On 26 February, the day Indian Air Force struck JeM camps in Balakot in Pakistan, I was in Bastar, one of the conflict-ridden districts in south Chhattisgarh. After the expected polarised reactions, the debate on social media soon descended into what kind of impact the IAF strike would have on the Indian General Election to Lok Sabha looming ahead.
On 14 February, more than 40 security personnel were killed in a ghastly attack in Jammu and Kashmir’s Pulwama district. Jaish-e-Mohammed, a terror group led by Masood Azhar with a base in Pakistan, claimed responsibility for the attack. Pulwama was a huge intelligence failure and reflected poorly on Prime Minister Narendra Modi. After the Balakot strikes, however, the narrative changed.
Would it help Narendra Modi for taking an aggressive route against Pakistan? Would it sweep the domestic issues like unemployment and agrarian distress under the carpet?
I had left my room early in the morning to report on a story. After returning to the hotel, I decided to step out for the evening tea and snacks, instead of ordering in. With the idea of eavesdropping on conversations around Balakot, I reached a busy tea stall near the hotel in Jagdalpur, a town in Bastar.
The atmosphere was celebratory. Pulwama had been avenged.
“Sahi sabak sikhaye Pakistan ko,” said the tea vendor. There was a sense of justice at the thought of nearly 300 Pakistani terrorists being killed. A piece of information that still remains dubious and uncorroborated over a week later.
In fact, in a joint press conference four days ago, the Indian Air Force said it would be premature to peg the number of people killed in the attack.
Union Minister SS Ahluwalia later said there were no human casualties in the air strike, and the purpose of the attack was not to kill, but to send a message. While death toll figures in India ranged from 200-600, several international publications reported no casualties.
But it did not matter. Over the next week, I heard the number 300 peddled with joy by several people on the ground.
As one often sees on social media, the clarification of fake news is not even retweeted half the number of times as the original fake news. What mattered on the ground was that Pakistan had been taught a lesson.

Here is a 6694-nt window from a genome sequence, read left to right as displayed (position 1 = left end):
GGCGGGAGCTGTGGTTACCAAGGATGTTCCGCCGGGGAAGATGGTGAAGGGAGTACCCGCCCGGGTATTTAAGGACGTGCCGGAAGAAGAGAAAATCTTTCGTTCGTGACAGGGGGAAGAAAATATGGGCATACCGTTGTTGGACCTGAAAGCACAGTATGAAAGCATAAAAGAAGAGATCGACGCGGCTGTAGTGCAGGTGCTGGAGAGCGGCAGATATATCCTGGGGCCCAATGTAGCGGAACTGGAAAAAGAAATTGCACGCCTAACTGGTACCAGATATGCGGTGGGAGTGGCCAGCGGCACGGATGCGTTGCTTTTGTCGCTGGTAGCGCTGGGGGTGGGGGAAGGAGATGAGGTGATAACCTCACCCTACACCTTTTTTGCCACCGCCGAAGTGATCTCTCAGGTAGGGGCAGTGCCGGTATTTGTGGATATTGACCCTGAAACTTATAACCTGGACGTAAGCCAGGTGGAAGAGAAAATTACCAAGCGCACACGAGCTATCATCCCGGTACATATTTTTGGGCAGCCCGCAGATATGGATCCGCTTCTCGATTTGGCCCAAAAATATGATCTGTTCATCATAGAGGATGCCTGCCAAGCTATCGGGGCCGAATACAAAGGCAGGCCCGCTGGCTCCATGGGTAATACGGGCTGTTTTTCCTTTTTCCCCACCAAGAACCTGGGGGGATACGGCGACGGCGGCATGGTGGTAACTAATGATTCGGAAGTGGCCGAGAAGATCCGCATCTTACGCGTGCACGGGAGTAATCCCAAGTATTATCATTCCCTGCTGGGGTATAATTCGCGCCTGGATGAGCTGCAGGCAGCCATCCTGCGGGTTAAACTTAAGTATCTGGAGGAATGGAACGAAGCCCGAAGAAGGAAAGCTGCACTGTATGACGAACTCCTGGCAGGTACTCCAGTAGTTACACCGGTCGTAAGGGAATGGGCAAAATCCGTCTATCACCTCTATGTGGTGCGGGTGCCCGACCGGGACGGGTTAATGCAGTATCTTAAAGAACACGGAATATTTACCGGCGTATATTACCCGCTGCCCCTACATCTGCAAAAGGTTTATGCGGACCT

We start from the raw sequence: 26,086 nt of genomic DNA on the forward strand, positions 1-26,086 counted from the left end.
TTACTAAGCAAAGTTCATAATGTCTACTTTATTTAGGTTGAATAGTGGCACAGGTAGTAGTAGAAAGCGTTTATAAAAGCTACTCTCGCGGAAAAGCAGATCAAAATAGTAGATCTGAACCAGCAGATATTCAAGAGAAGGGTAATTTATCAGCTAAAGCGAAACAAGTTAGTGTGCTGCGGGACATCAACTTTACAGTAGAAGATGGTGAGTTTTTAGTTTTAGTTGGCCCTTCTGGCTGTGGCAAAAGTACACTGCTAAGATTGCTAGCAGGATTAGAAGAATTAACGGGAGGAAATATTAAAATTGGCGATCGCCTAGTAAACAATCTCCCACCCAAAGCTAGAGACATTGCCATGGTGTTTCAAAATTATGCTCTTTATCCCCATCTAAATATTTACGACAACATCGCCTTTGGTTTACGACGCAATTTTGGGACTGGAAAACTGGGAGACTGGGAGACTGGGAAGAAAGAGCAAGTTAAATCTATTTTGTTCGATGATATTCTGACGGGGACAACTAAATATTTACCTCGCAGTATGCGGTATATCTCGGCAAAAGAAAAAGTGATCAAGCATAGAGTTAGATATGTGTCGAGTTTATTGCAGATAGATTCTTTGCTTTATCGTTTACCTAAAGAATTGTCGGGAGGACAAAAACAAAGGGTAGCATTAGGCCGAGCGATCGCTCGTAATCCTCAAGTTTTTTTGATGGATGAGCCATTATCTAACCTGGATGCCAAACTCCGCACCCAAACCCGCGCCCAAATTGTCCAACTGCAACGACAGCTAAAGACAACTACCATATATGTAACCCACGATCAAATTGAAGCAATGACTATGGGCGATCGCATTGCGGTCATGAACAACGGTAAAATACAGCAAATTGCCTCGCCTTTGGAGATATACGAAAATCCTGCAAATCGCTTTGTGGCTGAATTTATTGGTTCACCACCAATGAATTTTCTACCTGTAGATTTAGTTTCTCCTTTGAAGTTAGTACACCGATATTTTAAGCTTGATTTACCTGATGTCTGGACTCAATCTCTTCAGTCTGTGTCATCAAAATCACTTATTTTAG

"Ghar mein ghus kar maara," as my driver put it the next morning after the strike. I had to go to Dantewada, about 200 kilometres from Jagdalpur, and he kept telling me how this is the only "ilaaj (solution)" for Pakistan during the two-hour drive.
In trying to engage him further, I pointed out that we have still not received answers regarding intelligence failure at Pulwama.
He said, “Toh kya hua. Badla toh le liya na (So, what! We have taken our revenge.”
All was apparently well because Pakistan was supposedly on its knees.
These phrases that I heard through the casual conversations during that period were eerily similar to the phrases used by the media while reporting the story. I do not watch television. But just like other tragedies in the world, I end up following it through several mediums. This time around, it was a journalist friend who showed me several clips from various news shows.
“Kaap gaya Pakistan”, “Pakistan Nestanaboot”, "Nakshe se Pakistan saaf", and so on.
Immediately after the attack, Pakistan captured an Indian Air Force pilot, Wing Commander Abhinandan Varthaman. Pakistan prime minister Imran Khan, addressing his countrymen, spoke of dialogue and peace with India and later released him as a "goodwill gesture".
When I asked a waiter at a hotel I had stopped for lunch about what Imran Khan said, he responded, "Darr gaya hai woh, toh abhi peace ki baat kar raha hai."
And sure enough, "Darr ke maare baatchit chahta hai Pakistan (Pakistan wants to talk out issues out of fear)” was a headline in one of the papers.
Whenever I countered the revenge talk with tensions on the border, I was told that “collateral damage” was unavoidable to “fix Pakistan permanently”.
A lot was being said about who won the battle of optics between Imran and Modi. In global terms, Imran may have come across looking like a bigger man, despite the Geneva Conventions. He was technically bound to release Abhinandan. However, I do not think it has affected Modi's image domestically. Modi's appeal is that of an alfa male. Toxic masculinity does not value the idea of tolerance. In Modi's India, being a bigger person is misconstrued for being weak. And the media conveys this message more than adequately.
This is not to suggest that people are so gullible that they have only been parroting what they read or saw. But this carpet bombing aimed at influencing people’s minds subconsciously or consciously works in favour of the ruling party. It helps set a narrative.
Also, we have a tendency to hear what we want to hear. During that week in Chhattisgarh, I visited several villages, stopped at tea stalls and eateries in different localities. I heard Ravish Kumar’s voice only once. It was not in the homes of people I had visited. Nor did I see him on the TV sets mounted at eateries and nukkads, The only time I saw Ravish Kumar on TV was at a senior journalist’s home in Jagdalpur, who had hosted me for dinner one of those nights.
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Updated Date: Mar 05, 2019 11:04:37 IST